Moodle security procedures

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We treat security issues in Moodle software very seriously. Even though we dedicate a lot of time designing our code to avoid such problems, it is inevitable in a project of this size that new vulnerabilities will occasionally be discovered.

Disclosure policy

We practice responsible disclosure, which means we have a policy of disclosing all security issues that come to our attention, but only after we have solved the issue and given registered Moodle sites time to upgrade or patch their installations.

We ask that when reporting a security issue, you observe these same guidelines, and beyond communicating with the security team, do not share your knowledge of security issues with the public at large.

How can I report a security issue?

Please submit your findings via our security issue submission form, providing step by step instructions if possible. The form is broken down into sections to help you provide all of the necessary details to help us assess the issue.

The submission form is linked to our Bugcrowd program, which ensures more efficient triage of incoming security issues and a smoother overall responsible disclosure process.

If you are a developer and wish to submit a fix along with your submission, please feel free to create a new issue in the Moodle Tracker instead, ensuring that you set a security level on the issue ("Serious security issue" or "Minor security issue"), which will hide it from public view. If you are submitting via Tracker and not sure whether an issue is a security issue, you should set the security level to "Could be a security issue".

In line with our responsible disclosure philosophy, please do not post about security issues in the forums on moodle.org or elsewhere, as this will reveal the issue before we are able to prepare a fix.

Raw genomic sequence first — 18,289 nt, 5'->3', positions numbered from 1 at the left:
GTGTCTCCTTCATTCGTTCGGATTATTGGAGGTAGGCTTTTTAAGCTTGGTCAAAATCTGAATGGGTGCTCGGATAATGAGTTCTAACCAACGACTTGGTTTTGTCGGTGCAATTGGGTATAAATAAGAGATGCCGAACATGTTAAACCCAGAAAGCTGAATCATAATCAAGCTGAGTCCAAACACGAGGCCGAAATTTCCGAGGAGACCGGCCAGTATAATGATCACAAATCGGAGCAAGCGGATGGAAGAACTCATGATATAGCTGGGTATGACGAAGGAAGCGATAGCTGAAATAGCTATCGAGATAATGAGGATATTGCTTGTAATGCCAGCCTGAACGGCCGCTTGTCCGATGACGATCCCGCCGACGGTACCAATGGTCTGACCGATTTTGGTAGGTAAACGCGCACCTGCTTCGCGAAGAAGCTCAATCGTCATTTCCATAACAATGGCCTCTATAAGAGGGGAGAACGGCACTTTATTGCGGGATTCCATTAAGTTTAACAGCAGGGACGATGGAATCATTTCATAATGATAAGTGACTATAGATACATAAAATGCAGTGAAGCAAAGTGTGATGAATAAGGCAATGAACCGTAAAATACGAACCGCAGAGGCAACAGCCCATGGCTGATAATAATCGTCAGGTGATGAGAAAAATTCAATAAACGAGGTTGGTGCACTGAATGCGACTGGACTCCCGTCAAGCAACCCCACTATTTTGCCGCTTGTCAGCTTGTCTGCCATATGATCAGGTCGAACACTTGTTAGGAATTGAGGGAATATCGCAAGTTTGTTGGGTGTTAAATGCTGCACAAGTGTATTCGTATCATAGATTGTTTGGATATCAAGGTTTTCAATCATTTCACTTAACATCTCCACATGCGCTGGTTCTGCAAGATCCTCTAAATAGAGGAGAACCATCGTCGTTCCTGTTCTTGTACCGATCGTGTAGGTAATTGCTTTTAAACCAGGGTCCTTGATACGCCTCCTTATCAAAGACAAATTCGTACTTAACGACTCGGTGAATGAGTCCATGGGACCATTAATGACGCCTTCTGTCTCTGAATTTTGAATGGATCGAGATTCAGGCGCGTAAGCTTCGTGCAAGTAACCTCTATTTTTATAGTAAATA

How we deal with a reported security issue

  1. Issues submitted via the submission form are received by Bugcrowd's triage team, who perform initial triage on the report.
  2. If the issue is confirmed valid and not a duplicate by the Bugcrowd team, the Moodle security team reviews the issue and evaluates its potential impact on all supported versions of Moodle. If the issue was submitted directly into Tracker rather than via the form, this will be the first step in the process.
  3. Valid issues are then pushed to the Moodle Tracker (restricted from public view).
  4. The Moodle security team works with the issue reporter to resolve the problem, following the Security issue development process and keeping details of the problem and its solution hidden until a release is made.
  5. New versions are created and tested.
  6. Meanwhile Moodle requests CVE identifiers for the security issue.
  7. New packages are created and made available on download.moodle.org.
  8. Advisories are mailed to administrators of registered Moodle sites, giving a period of time when they can upgrade before the issue becomes public.
  9. A public announcement is made about the security issue in the Moodle security news forum.
  10. Open Source Software Security is notified about it.
  11. Issues submitted via the submission form are marked fixed in the Bugcrowd platform, which will notify the reporter.

Rewards

When a patched Moodle LMS security vulnerability is announced via CVE and the Moodle security news forum, we will always give credit by naming the first reporter of the issue (regardless of submission method).

In addition to this, if an email address is provided with submissions made via the submission form, it is possible for members of the Bugcrowd platform to claim their submissions under their Bugcrowd account. Please note that security issues submitted by other means (eg Tracker, email) cannot be linked to a Bugcrowd account, as they will not be triaged via that platform.

At this time, we do not offer a paid public bug bounty program.

See also